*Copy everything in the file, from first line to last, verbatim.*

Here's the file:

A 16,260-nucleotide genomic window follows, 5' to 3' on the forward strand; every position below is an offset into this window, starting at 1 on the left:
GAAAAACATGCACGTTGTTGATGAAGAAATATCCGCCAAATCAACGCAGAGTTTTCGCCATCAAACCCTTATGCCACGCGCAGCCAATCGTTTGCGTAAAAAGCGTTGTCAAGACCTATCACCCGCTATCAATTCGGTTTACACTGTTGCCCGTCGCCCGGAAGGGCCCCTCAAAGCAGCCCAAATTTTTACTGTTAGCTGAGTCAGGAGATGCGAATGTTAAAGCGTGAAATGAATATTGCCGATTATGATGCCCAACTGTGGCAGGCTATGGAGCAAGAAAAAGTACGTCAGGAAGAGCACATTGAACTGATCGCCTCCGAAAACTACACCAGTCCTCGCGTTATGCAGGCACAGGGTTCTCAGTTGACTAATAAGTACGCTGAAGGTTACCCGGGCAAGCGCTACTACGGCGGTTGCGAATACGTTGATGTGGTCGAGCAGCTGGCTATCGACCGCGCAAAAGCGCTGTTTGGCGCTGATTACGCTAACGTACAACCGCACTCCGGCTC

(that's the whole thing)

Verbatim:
A 16,260-nucleotide genomic window follows, 5' to 3' on the forward strand; every position below is an offset into this window, starting at 1 on the left:
GAAAAACATGCACGTTGTTGATGAAGAAATATCCGCCAAATCAACGCAGAGTTTTCGCCATCAAACCCTTATGCCACGCGCAGCCAATCGTTTGCGTAAAAAGCGTTGTCAAGACCTATCACCCGCTATCAATTCGGTTTACACTGTTGCCCGTCGCCCGGAAGGGCCCCTCAAAGCAGCCCAAATTTTTACTGTTAGCTGAGTCAGGAGATGCGAATGTTAAAGCGTGAAATGAATATTGCCGATTATGATGCCCAACTGTGGCAGGCTATGGAGCAAGAAAAAGTACGTCAGGAAGAGCACATTGAACTGATCGCCTCCGAAAACTACACCAGTCCTCGCGTTATGCAGGCACAGGGTTCTCAGTTGACTAATAAGTACGCTGAAGGTTACCCGGGCAAGCGCTACTACGGCGGTTGCGAATACGTTGATGTGGTCGAGCAGCTGGCTATCGACCGCGCAAAAGCGCTGTTTGGCGCTGATTACGCTAACGTACAACCGCACTCCGGCTC